Hogwarts sets aren’t the only ones on display though, there’s also the opportunity to see inside The Burrow, as well as the Ministry of Magic.
There are tons of significant props around. I especially enjoyed looking at the horcruxes, the designs of which are all based on artefacts from the V&A museum.
One highlight for me was learning about the training of the owls, dogs and cats that star in the films. Mainly it made me wish I did animal training as my job.
We solemnly swear we are up to no good.
I can’t show you any pictures of me riding a broomstick (no cameras allowed) but I promise you, I totally did. Through London, through the countryside and then over Hogwarts. I can show you a picture of me and my fellow Potter pals in the Weasley’s flying Ford though. It’s worth visiting the green-screen area even if you don’t plan on forking out for the extortionate souvenir photographs, because it’s hilarious watching your friends pretending to fly on a broom.
There are only two places in the world that sell official butterbeer and WB Studios, Leavesden is one of them. It received mixed reviews among our little group of three. I liked it, the others didn’t. It was very sweet — almost like a coke float, but without the distinctive coke taste. The cream was reminiscent of the layer that forms on top of ice cream sodas, but with more structural integrity. I’m sad to admit this, but it was slightly disappointing. It seems to have been tailored towards an American sweet tooth, but I enjoyed it nevertheless.
Head outside and you’ll find some of the bigger props and buildings from the set. There’s the Knight Bus, Hagrid’s motorbike, the old Ford and the giant wizard chess pieces, along with Privet Drive, the Potter’s Cottage in Godric’s Hollow and Tom Riddle’s Grave. Let’s not forget the rickety Hogwarts bridge, upon which my friends saw fit to re-enact a touching scene between Harry and Hermione.
“For in dreams, we enter a world that’s entirely our own.”
Then for my two favourite parts of the day. The Diagon Alley chapter in the first book is my favourite chapter in any of the Potter chronicles, so obviously I was completely enchanted to be able to wander down the cobbles myself. If only I could have gone into the shops to explore properly, Ironbridge style.
Concept art, from which the sets, costumes and overall aesthetics of the films were designed, led the way to handmade paper maquettes of the sets and Hogwarts itself. Nothing though could have prepared me for what was coming next.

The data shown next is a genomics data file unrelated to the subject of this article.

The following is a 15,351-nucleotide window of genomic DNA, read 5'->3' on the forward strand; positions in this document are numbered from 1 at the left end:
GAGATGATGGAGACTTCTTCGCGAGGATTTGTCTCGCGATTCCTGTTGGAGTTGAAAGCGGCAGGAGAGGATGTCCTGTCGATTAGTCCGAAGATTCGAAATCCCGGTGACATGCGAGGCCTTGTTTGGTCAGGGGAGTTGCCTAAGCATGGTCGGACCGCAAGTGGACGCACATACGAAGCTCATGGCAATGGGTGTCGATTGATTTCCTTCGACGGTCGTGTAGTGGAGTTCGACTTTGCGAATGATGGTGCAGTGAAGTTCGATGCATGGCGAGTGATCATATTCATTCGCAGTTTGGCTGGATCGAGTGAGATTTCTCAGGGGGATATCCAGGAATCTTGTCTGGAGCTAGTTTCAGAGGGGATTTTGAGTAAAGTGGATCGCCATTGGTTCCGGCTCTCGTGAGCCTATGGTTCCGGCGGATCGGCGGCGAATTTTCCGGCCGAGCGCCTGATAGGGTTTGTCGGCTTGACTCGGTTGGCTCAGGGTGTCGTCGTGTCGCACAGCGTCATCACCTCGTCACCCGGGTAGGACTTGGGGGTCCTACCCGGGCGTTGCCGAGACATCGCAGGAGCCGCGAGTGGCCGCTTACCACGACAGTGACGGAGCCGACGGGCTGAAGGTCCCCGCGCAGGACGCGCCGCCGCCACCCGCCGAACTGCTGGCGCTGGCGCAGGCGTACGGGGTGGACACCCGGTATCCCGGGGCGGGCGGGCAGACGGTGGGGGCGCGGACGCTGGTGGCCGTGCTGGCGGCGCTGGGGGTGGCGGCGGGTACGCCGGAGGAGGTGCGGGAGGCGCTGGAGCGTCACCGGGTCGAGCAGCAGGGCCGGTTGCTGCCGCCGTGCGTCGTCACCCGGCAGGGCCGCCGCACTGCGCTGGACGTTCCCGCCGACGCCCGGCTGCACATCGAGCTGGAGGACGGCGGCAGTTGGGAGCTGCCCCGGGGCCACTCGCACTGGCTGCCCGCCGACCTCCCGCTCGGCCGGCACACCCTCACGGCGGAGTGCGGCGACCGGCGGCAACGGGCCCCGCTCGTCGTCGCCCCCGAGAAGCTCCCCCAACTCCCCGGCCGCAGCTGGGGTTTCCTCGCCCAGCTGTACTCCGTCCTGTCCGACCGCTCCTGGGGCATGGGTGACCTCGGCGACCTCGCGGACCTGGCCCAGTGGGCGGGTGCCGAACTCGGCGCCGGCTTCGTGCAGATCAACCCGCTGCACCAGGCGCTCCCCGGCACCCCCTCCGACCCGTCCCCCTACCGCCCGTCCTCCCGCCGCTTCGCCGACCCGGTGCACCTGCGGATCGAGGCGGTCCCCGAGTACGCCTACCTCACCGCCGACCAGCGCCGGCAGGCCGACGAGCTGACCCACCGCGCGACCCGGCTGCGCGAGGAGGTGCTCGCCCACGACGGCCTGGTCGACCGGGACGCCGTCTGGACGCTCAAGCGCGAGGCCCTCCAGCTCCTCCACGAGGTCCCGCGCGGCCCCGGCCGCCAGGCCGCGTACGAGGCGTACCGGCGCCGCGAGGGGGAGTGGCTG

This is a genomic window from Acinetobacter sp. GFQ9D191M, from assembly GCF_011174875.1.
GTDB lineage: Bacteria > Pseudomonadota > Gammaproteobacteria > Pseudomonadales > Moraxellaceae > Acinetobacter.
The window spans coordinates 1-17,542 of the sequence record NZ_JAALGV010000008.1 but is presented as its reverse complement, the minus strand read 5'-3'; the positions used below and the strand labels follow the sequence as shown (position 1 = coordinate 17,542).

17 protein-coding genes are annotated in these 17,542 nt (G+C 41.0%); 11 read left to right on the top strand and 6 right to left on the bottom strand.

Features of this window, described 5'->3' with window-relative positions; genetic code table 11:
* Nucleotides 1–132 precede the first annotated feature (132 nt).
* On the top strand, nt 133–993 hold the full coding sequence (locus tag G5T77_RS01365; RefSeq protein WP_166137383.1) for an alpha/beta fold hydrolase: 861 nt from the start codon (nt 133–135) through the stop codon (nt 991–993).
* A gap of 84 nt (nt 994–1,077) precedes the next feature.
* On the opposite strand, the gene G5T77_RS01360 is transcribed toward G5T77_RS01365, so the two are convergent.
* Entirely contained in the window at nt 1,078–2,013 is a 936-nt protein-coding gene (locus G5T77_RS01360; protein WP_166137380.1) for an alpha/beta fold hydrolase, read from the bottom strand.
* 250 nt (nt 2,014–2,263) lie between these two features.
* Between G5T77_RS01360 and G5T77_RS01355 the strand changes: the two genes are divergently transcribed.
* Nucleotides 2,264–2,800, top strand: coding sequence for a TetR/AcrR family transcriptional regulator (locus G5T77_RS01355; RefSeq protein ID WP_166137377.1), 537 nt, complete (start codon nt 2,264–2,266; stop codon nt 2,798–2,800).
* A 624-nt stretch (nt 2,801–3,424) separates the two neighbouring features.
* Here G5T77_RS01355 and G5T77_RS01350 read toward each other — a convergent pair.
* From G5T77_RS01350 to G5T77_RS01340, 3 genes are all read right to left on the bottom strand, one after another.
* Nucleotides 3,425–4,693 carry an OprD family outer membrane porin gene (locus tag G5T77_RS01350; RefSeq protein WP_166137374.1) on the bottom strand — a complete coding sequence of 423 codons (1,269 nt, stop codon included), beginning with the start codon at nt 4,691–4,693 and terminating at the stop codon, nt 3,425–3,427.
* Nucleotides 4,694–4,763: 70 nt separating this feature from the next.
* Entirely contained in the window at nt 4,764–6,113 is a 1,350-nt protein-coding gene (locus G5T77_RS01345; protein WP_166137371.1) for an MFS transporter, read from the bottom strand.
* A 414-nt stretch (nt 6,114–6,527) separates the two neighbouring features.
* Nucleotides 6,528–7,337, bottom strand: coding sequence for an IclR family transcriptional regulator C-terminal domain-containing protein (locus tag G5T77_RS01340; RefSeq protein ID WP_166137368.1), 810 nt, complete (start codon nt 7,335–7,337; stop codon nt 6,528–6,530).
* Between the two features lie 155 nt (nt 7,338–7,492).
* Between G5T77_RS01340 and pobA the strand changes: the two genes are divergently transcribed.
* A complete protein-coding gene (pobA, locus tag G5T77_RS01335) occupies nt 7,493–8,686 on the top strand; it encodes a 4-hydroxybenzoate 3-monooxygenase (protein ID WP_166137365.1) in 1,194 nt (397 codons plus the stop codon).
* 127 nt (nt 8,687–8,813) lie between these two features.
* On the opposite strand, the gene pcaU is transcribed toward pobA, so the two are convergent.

I don’t know how long I spent with the huge scale model of Hogwarts in all, but I examined it from every angle and watched the lighting swizzle through its day-to-night cycle many times over. I think I must have fallen into a Hogwarts-induced daze, and I can promise you the many many pictures I took of it definitley don’t do it justice. Go. See.
“It does not do to dwell on dreams and forget to live.”
So there you have it: a highly recommended, utterly magical day out for Potter geeks of all ages. If it were within my capabilities to conjure a cheering charm, I most definitely would. We muggles may never get to visit the real Hogwarts, but there’s plenty here to make you feel like you get to share in the magic a little, albeit briefly.
If, like me, you don’t manage to avoid the Confundo curse lingering in the gift shop, you might just be compelled to hand over vast swathes of money and take a little of that magic home with you too.
Here’s an idea of what costs might be involved if you visited on a day trip from London:
Train from London to Watford (with YP railcard) — £6.40
Return bus from Watford to the attraction — £2
Entrance (adult) — £29
Butterbeer (small) — £3
Souvenir photographs — £12 (for one), £16 (for two), £21 (for three)
Gryffindor scarf — £25
Bertie Bott’s Every Flavour Beans — £9
Chocolate Frog — £8
*A note to non-Potter fans: you will probably not enjoy this tour. If your children are not in the throes of Pottermania, they will probably not enjoy it either. It’s not a theme park like Disneyland where you can turn up and it doesn’t matter if they haven’t actually seen all the movies. It’s a place for purists, so think on that before splashing out on tickets.